So performing well against best chess players in the world

Chess grandmaster Wesley So (left) plays against world champion Magnus Carlsen of Norway.

Chess grandmaster Wesley So (left) plays against world champion Magnus Carlsen of Norway.

By Bert Eljera

LAS VEGAS – Wesley So was so tested – and he passed. With flying colors!

Against the top chess players in the world, the Bacoor-born So scored 2 points in the toughest stretch of the Tata Steel super-tournament in Wjk ann Zee, the Netherlands.

With Magnus Carlsen of Norway, the world champion, So earned a draw. He then beat Levon Aronian, the tournament’s defending champion, and No. 5 in the world.

Against Fabiano Caruana of Italy, No. 2, in the world, he scored a draw. With the two points, the 21-year-old Filipino, now playing under the U.S. flag, maintained a tie for fourth to fifth places, but more importantly, he showed he belonged among the best in the world.

” I’m so happy. These are good results,” said So in an interview with Chessdom. com.

The three-round stretch, from the second to the fourth, was a tough one for So, who has decided to drop out of college and turn full-time chess professional.

In the second round against Carlsen, the No. 1 in the world, he had a fighting chance to win, which the Norwegian acknowledged.

“I was outplayed in the middle game,” Carlsen said. “He’s a good player.” He said he was happy to earn the draw after 34 moves of an English opening by repetition of moves.

” It was a comfortable game,” So said of his first-ever match against Carlsen. ” I’m happy he was not very ambitious in the opening.”

So said he appreciated the opportunity to play against the best in the world. “To become the best, you have to play against the best. But you have to be careful,” he said.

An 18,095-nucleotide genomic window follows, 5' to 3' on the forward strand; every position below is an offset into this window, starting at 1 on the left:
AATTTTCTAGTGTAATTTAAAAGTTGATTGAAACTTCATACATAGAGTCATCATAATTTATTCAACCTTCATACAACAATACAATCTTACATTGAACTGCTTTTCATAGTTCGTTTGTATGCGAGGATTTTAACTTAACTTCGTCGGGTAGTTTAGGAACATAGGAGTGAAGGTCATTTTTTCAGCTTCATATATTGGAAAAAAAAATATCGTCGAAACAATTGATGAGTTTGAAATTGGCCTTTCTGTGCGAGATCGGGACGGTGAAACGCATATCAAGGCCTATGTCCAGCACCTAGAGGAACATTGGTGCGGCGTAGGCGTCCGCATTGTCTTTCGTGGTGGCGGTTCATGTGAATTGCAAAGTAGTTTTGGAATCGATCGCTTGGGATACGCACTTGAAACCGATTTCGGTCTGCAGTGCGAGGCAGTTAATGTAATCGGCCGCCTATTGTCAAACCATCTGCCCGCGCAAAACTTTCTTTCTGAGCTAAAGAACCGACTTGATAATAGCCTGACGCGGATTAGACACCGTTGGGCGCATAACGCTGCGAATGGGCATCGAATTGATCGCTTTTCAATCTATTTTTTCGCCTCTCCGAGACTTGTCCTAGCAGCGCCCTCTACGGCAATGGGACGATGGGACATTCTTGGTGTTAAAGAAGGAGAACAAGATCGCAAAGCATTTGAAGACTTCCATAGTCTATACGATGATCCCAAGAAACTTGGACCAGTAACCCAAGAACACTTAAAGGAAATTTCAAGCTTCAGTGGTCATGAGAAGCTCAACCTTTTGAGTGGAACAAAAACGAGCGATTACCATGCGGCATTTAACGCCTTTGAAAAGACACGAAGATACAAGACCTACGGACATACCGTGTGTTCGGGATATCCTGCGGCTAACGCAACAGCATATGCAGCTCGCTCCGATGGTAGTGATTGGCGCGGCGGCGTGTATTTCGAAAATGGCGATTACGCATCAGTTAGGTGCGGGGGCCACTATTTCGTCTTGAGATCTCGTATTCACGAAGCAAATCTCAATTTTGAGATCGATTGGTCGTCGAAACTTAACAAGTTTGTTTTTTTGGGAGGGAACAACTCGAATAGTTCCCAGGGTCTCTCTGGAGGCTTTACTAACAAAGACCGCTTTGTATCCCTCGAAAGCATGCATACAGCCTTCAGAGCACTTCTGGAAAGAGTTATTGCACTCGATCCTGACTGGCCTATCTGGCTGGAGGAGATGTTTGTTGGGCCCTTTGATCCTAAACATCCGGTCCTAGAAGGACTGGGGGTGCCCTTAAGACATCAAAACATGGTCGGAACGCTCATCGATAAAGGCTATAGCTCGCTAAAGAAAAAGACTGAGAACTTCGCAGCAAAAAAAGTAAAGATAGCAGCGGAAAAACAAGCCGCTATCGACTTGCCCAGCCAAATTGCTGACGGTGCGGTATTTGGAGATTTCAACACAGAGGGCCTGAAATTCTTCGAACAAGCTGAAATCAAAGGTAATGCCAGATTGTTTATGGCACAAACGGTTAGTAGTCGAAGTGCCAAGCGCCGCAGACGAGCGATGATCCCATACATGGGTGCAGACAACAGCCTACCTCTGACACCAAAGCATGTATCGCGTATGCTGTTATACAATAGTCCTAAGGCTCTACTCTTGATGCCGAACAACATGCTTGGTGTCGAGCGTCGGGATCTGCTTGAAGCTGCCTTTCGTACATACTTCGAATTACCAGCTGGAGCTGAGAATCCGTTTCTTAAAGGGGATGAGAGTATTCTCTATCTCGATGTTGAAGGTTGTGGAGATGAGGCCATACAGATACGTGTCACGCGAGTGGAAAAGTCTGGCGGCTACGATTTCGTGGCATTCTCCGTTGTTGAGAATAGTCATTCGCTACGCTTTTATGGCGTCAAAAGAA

Against Aronian, So played a wild game by grandmasters standard, engaging in back-and-forth slugfest like boxers with little care for protection of their kings.

Wesley So shakes hand with Levon Aronian

Wesley So shakes hand with Levon Aronian

Aronian blundered a piece away, and So sustained the advantage to force the rmenian grandmaster to resign after 54 moves of a Scotch Opening.

Last year, Aronian badly beat So on the way to capturing the title, and this year’s third-round result was sweet revenge for the Filipino.

” Aronian was human after all,” said So.

It was the second major upset of the third round. Carlsen bowed to Radoslaw Wojtaszek, in another revenge of sorts. Wojtaszek acted as a second to Vishy Anand in his world championship match against Carlsen.

Playing black against Caruana, So played cautiously and simply waited for his opponents to make the bold moves.

But after only 31 moves, the two agreed to a draw, preserving their unbeaten records.

After a rest day Wednesday, So will play against Yifan Hou of China, the women’s world champion.

Wesley is realizing his strength now. It’s all mental,” said Susan Polgar, So’s former coach at Webster University, in a Facebook posting.
Wesley So and Fabiano Caruana.

Wesley So and Fabiano Caruana.





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